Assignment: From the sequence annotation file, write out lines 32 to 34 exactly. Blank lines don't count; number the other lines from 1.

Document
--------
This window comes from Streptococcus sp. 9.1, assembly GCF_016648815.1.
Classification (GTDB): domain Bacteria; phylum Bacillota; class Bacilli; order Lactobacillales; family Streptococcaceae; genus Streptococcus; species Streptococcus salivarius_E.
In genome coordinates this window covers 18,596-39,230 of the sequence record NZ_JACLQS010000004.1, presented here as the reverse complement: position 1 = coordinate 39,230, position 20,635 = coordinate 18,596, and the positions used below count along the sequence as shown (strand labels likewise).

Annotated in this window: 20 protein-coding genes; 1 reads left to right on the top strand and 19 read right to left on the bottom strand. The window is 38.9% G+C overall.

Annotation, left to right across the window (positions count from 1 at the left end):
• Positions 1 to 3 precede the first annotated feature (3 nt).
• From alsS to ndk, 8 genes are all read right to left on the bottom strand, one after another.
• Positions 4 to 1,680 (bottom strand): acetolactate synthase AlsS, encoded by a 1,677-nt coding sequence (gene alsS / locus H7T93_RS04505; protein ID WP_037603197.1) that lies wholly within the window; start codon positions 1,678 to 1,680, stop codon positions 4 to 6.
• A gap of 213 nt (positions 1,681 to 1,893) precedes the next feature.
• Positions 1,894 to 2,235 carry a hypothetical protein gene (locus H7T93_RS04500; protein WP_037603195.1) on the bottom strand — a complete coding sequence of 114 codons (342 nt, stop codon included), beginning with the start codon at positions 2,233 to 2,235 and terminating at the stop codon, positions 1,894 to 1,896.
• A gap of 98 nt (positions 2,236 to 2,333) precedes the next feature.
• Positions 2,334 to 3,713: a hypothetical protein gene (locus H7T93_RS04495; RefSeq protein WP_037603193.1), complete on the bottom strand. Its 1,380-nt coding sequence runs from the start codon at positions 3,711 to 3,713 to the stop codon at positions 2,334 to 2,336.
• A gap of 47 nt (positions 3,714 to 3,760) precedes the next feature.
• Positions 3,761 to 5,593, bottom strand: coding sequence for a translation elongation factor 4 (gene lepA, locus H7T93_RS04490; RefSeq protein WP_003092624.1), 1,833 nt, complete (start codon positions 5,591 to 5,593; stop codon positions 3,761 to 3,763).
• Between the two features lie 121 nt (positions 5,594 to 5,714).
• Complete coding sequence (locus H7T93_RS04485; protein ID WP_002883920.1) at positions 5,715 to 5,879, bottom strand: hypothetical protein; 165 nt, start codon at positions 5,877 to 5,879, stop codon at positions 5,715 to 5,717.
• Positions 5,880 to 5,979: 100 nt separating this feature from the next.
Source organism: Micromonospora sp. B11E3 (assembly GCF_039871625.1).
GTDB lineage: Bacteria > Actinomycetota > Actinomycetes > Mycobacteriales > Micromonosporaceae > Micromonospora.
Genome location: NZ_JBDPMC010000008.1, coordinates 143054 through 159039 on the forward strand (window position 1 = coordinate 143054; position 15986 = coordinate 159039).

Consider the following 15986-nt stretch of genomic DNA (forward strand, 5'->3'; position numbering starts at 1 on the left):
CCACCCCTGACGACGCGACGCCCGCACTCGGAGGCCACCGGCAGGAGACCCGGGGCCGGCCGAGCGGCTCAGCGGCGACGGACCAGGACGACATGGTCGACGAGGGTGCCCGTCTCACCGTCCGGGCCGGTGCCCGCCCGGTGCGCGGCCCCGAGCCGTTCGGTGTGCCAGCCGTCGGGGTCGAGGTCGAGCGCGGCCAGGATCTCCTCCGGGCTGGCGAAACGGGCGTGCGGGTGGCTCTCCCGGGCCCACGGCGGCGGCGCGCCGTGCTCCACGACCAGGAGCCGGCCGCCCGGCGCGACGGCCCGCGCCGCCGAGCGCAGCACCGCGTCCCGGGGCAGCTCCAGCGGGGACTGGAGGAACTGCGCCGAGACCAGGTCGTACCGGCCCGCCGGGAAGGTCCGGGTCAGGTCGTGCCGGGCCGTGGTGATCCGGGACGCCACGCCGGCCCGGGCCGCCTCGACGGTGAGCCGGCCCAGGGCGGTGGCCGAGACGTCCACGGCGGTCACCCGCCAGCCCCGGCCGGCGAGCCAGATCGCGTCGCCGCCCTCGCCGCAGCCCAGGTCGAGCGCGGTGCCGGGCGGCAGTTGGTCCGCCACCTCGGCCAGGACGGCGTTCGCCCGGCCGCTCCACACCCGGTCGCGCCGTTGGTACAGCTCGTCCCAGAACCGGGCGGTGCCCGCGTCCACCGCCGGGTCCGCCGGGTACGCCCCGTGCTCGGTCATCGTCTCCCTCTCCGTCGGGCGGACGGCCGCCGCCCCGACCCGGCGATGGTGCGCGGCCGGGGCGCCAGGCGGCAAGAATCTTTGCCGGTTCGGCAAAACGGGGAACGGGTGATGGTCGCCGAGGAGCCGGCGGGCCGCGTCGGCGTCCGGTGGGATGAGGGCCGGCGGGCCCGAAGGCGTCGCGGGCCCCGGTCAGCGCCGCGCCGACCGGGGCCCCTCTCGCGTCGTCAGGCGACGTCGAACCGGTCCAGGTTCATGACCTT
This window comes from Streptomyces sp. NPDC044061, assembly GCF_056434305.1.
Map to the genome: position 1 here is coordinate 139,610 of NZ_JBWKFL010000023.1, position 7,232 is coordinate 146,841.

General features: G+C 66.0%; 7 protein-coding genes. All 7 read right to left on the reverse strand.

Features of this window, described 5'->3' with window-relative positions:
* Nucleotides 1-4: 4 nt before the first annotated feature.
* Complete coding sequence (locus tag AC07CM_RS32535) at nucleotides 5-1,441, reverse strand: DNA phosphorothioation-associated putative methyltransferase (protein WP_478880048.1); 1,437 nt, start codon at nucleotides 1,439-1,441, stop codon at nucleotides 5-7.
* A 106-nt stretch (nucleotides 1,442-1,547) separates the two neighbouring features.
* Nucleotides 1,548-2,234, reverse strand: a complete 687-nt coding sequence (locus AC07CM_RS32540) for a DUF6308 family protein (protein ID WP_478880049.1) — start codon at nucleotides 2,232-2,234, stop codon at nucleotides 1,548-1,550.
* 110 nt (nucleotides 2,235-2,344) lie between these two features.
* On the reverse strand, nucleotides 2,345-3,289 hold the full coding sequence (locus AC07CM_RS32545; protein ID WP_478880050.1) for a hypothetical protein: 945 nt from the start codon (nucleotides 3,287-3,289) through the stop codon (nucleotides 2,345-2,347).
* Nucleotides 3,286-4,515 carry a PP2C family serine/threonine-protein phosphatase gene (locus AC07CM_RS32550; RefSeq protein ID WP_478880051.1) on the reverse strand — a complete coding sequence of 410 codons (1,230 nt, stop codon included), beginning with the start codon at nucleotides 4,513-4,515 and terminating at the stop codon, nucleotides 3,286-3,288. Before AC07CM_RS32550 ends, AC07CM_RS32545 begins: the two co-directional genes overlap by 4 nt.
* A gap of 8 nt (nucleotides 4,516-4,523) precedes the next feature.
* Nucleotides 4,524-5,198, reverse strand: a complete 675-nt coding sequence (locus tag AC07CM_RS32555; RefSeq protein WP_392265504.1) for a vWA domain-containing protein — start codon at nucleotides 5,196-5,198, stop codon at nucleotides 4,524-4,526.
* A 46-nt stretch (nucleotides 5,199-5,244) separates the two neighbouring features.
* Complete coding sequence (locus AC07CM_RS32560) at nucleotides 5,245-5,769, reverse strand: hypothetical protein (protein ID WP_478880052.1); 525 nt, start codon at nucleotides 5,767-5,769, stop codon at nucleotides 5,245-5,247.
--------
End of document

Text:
* On the reverse strand, nucleotides 2,345-3,289 hold the full coding sequence (locus AC07CM_RS32545; protein ID WP_478880050.1) for a hypothetical protein: 945 nt from the start codon (nucleotides 3,287-3,289) through the stop codon (nucleotides 2,345-2,347).
* Nucleotides 3,286-4,515 carry a PP2C family serine/threonine-protein phosphatase gene (locus AC07CM_RS32550; RefSeq protein ID WP_478880051.1) on the reverse strand — a complete coding sequence of 410 codons (1,230 nt, stop codon included), beginning with the start codon at nucleotides 4,513-4,515 and terminating at the stop codon, nucleotides 3,286-3,288. Before AC07CM_RS32550 ends, AC07CM_RS32545 begins: the two co-directional genes overlap by 4 nt.
* A gap of 8 nt (nucleotides 4,516-4,523) precedes the next feature.